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State v. Fauce

Summarized by: 

Date Filed: 07-05-2012
Case #: A143601
Nakamoto, J. for the Court; Schuman, P.J.; and Wollheim, J.
Full Text Opinion: http://www.publications.ojd.state.or.us/Publications/A143601.pdf

Constitutional Law: A due process violation exists when the state fails to preserve evidence that is known to be favorable to the defendant and hard for the defendant to produce otherwise. However, if the evidence is only known to be “potentially useful” and it is speculative whether the evidence is favorable, a defendant bears the burden to prove that the state’s failure to preserve such evidence was in bad faith.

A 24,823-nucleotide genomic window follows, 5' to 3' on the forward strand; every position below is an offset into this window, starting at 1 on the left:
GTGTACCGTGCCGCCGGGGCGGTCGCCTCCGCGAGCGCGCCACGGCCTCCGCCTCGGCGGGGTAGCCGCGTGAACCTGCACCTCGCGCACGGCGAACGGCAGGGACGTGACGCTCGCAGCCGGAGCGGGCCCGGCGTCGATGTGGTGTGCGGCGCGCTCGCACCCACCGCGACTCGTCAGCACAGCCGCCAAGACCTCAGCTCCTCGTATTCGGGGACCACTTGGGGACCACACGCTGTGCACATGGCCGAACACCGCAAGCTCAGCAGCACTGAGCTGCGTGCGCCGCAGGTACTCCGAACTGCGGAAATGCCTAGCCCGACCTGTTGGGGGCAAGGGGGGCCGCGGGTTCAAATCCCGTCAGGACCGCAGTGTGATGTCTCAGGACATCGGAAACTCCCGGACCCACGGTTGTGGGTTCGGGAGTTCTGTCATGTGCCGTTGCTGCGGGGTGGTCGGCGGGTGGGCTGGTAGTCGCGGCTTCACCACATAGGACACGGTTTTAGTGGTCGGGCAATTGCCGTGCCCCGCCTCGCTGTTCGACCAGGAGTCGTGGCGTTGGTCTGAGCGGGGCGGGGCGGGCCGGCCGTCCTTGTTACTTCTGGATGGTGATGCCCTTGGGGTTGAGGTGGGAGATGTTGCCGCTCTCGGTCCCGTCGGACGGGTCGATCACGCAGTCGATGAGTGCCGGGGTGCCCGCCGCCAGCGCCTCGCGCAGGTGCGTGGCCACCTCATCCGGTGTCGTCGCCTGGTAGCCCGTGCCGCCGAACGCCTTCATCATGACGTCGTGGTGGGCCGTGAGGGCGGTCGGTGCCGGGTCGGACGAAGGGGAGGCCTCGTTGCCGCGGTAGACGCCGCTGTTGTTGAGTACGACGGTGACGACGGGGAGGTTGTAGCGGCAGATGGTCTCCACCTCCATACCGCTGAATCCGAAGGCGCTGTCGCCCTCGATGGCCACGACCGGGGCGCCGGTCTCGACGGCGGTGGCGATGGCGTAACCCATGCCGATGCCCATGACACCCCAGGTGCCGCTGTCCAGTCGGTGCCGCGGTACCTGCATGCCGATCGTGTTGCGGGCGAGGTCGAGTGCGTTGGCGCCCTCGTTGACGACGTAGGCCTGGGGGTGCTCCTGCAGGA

Defendant was convicted for murder with a firearm. Defendant was a transient who had a conflict with the victim over a panhandling corner. Police found a black powder gun (the murder weapon) near Defendant’s camp. Later, police arrested Brad Green, another transient, and found a black powder gun on him. After Green passed a polygraph test, police returned the gun to Green and released him. Defendant argued that the State violated his due process rights by failing to preserve Green’s gun as evidence. The trial court held that because Green’s gun was only “potentially useful” to Defendant’s case, Defendant had the burden to prove the state’s failure to preserve the evidence was in bad faith. The Court of Appeals held that Defendant failed to prove that the State acted in bad faith because the State did investigate Green and the delays were caused by Defendant changing attorneys multiple times, thus Defendant's due process rights were not violated. The Court also held that the trial court erred in limiting the admissibility of the evidence of Green and his weapon, but this error was harmless because it would not have affected the verdict. Affirmed.